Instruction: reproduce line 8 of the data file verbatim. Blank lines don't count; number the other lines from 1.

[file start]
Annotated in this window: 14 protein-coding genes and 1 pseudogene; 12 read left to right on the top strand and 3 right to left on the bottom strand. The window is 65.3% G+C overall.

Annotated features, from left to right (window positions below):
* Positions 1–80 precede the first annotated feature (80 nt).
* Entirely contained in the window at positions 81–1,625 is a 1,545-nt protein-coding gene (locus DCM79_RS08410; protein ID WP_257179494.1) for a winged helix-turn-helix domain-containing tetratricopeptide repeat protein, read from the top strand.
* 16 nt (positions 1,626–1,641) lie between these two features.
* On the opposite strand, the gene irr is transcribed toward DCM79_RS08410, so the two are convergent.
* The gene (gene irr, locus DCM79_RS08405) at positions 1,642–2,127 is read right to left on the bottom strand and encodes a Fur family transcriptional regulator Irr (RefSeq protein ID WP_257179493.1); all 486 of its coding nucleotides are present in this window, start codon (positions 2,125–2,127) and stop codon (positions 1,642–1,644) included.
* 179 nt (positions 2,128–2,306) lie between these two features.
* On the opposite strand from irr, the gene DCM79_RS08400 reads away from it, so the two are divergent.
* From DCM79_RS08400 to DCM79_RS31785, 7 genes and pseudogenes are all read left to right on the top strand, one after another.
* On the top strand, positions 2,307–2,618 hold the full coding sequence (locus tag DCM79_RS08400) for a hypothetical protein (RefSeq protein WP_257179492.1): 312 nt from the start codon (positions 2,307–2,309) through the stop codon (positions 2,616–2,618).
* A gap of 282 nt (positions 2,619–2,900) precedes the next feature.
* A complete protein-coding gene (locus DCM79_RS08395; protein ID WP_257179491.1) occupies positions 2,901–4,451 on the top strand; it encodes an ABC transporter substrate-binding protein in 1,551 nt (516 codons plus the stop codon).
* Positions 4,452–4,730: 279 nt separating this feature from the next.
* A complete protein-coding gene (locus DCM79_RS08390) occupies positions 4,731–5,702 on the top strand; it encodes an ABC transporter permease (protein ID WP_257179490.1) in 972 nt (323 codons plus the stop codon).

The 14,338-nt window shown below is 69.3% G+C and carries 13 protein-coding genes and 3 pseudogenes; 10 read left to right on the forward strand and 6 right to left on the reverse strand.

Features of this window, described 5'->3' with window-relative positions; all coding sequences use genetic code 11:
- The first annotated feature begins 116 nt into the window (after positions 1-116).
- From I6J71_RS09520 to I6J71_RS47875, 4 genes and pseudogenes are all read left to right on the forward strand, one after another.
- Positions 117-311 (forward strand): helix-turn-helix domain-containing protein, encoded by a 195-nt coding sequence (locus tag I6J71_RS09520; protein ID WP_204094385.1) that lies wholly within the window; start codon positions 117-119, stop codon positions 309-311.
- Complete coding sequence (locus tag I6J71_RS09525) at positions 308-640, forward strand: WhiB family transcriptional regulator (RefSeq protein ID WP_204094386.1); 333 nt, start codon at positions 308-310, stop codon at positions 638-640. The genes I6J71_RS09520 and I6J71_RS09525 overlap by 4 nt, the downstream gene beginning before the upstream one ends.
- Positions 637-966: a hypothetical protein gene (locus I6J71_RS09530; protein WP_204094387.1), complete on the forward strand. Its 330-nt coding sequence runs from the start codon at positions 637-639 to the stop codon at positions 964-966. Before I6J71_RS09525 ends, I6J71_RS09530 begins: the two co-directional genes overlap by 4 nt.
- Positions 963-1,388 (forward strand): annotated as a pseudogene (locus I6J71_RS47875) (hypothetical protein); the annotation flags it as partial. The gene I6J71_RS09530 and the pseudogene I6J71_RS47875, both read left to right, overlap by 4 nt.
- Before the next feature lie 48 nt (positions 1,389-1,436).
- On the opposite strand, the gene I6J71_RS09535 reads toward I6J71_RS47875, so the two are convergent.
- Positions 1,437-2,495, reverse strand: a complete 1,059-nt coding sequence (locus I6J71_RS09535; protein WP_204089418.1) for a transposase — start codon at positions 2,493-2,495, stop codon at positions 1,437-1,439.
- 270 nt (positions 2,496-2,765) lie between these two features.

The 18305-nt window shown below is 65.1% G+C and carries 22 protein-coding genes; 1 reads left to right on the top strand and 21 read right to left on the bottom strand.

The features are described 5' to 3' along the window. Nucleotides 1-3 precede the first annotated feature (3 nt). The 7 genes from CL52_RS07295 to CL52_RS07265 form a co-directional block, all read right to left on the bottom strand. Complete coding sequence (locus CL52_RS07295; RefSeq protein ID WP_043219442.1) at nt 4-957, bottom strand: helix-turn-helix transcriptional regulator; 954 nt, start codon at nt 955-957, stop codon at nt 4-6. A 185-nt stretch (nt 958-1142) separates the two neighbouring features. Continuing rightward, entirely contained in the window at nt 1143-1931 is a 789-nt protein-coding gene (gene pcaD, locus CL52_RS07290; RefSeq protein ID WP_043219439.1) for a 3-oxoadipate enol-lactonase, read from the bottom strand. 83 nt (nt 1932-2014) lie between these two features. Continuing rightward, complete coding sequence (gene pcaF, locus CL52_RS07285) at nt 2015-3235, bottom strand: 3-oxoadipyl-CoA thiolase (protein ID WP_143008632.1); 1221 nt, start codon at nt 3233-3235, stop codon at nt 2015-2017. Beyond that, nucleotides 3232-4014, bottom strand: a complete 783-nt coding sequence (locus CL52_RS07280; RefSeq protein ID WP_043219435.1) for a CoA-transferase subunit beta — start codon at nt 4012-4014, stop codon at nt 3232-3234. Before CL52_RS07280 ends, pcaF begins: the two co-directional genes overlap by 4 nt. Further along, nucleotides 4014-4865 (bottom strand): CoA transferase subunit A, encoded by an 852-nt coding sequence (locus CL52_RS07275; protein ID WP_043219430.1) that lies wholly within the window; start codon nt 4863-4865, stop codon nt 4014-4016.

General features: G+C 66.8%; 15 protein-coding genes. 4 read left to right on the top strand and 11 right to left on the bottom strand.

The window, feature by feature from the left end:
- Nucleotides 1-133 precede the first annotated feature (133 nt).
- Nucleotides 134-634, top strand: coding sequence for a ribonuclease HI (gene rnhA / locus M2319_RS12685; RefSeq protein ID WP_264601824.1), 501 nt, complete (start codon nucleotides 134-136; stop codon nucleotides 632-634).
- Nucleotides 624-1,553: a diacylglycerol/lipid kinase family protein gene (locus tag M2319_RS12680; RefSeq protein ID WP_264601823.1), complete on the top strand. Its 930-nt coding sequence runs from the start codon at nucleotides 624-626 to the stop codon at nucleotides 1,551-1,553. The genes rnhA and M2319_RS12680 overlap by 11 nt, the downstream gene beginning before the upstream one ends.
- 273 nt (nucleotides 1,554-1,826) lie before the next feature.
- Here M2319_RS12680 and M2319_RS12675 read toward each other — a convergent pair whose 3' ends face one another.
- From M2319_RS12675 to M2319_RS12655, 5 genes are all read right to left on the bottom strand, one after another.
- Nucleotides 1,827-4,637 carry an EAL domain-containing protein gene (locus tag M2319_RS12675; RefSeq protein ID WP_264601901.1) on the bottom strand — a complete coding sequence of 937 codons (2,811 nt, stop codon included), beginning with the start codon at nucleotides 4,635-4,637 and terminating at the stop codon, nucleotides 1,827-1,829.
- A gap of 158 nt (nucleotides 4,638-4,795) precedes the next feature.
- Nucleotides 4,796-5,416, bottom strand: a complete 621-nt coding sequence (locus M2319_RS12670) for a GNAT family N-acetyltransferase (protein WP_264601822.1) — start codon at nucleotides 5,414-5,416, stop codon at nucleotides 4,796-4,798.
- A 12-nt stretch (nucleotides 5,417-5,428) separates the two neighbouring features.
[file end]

* 179 nt (positions 2,128–2,306) lie between these two features.